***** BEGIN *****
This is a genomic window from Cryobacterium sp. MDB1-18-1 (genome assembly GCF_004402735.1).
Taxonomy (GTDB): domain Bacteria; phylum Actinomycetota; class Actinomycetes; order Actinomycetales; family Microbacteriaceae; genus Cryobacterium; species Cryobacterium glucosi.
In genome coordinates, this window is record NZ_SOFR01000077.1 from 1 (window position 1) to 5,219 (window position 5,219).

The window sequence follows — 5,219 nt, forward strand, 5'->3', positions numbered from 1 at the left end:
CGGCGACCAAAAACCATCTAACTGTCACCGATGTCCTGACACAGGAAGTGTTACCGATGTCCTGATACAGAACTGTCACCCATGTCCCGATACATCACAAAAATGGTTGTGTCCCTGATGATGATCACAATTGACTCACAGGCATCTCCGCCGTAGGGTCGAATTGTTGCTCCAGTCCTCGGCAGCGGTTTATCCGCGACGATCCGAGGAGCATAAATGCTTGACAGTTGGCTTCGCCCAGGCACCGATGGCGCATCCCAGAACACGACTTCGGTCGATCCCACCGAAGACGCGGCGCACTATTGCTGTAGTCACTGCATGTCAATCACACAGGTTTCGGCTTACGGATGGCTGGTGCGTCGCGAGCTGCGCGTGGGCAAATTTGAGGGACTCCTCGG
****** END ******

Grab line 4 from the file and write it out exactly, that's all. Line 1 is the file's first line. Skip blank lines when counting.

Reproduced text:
The window sequence follows — 5,219 nt, forward strand, 5'->3', positions numbered from 1 at the left end: